On this question, the question of tolerance should actually be closed without further discussion. The God of Islam cannot be the same God of Christianity (Info), and anyone who does not accept Jesus Christ, the only-begotten Son of God, who dwelt among us in flesh and blood as the Messiah announced in Daniel 9, as such cannot be “compatible” either. Where should tolerance begin at this point? Any compromises? Here, tolerance ended before it even began. Compatibility is impossible without compromise. It’s squaring the circle.

Flexibility in Contemplating God

bubble gum

So-called theologians show a lot of flexibility when considering God

To get around this dilemma of “enforced intolerance”, people took the side of “Christianity” and simply redefined the term “God”. Around 15 years have now passed since the bishop’s statement, and the result has become very visible today. God has now been “soaked” (Info) and sin has simply been “redefined” (Info).

Tolerance in the Bible

The bishop apparently resorted to reading a “great enlightened” instead of the Bible as a makeshift measure. The term tolerance appears a total of 0 times in the Bible. Accordingly, the prophets and Jesus Christ preached “little” about tolerance. The buzzword “tolerance” could not be used from a biblical perspective.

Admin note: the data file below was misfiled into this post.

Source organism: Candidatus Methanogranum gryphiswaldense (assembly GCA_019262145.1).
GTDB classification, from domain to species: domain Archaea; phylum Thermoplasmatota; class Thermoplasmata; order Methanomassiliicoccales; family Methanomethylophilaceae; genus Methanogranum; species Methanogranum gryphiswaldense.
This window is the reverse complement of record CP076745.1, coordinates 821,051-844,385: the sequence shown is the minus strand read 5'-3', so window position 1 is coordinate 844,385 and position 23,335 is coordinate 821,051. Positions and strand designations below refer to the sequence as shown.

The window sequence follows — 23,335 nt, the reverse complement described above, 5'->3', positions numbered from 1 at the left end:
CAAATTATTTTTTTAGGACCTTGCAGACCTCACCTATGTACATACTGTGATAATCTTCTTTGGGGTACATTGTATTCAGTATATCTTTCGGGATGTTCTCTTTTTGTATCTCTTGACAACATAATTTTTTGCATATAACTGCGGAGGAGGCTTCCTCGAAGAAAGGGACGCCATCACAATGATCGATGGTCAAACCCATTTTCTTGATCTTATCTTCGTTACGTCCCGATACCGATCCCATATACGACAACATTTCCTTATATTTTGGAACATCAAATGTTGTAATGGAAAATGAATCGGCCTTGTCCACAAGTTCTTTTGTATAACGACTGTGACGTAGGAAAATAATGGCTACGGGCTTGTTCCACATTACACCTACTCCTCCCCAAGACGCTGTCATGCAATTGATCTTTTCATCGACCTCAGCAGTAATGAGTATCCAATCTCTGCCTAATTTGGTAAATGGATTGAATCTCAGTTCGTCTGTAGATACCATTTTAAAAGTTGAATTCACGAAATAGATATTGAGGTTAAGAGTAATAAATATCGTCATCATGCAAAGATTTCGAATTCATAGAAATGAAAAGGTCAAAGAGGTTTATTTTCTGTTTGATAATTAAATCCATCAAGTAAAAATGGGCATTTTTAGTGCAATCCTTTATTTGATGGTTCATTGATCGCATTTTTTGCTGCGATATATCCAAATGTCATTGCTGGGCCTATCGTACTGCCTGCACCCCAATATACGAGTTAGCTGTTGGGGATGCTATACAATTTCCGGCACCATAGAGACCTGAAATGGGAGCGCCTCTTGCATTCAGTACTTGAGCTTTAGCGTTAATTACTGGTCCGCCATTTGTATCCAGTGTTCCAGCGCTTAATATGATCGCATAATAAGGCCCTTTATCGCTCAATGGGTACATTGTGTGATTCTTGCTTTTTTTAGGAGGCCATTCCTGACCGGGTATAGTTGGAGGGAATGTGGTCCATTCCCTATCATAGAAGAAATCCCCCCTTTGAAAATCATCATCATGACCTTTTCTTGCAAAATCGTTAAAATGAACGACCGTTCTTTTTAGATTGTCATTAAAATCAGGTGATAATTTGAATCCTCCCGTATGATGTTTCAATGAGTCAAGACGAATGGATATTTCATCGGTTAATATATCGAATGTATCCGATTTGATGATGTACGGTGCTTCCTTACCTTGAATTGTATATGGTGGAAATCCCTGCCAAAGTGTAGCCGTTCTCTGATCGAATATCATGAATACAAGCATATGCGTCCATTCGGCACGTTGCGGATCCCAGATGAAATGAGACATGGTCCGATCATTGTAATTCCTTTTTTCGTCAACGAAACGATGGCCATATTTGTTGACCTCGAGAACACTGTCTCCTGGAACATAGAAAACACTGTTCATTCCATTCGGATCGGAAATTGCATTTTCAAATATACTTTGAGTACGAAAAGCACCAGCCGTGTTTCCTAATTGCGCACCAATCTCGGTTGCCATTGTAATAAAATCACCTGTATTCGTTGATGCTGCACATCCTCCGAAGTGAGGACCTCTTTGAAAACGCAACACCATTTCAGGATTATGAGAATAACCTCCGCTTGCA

Does the Gospel say something indirectly about tolerance? In a way, yes. However, this only applies to putting up with (tolerating) people of other faiths and the attacks they may be subjected to, but not to the mixing of the Gospel with the practices and ceremonies of other religions. Dealing with other people (“love your neighbor”, “love your enemy”) is characterized by tolerance in the current sense. However, the gospel faithful person should be completely intolerant of any approach to syncretism. The ancient people of Israel are vastly inferior to such tolerance. The consequences followed regularly.

With all lowliness and meekness, with longsuffering, forbearing one another in love; Endeavouring to keep the unity of the Spirit in the bond of peace.
Ephesians 4:2-3

Bible verses from King James Version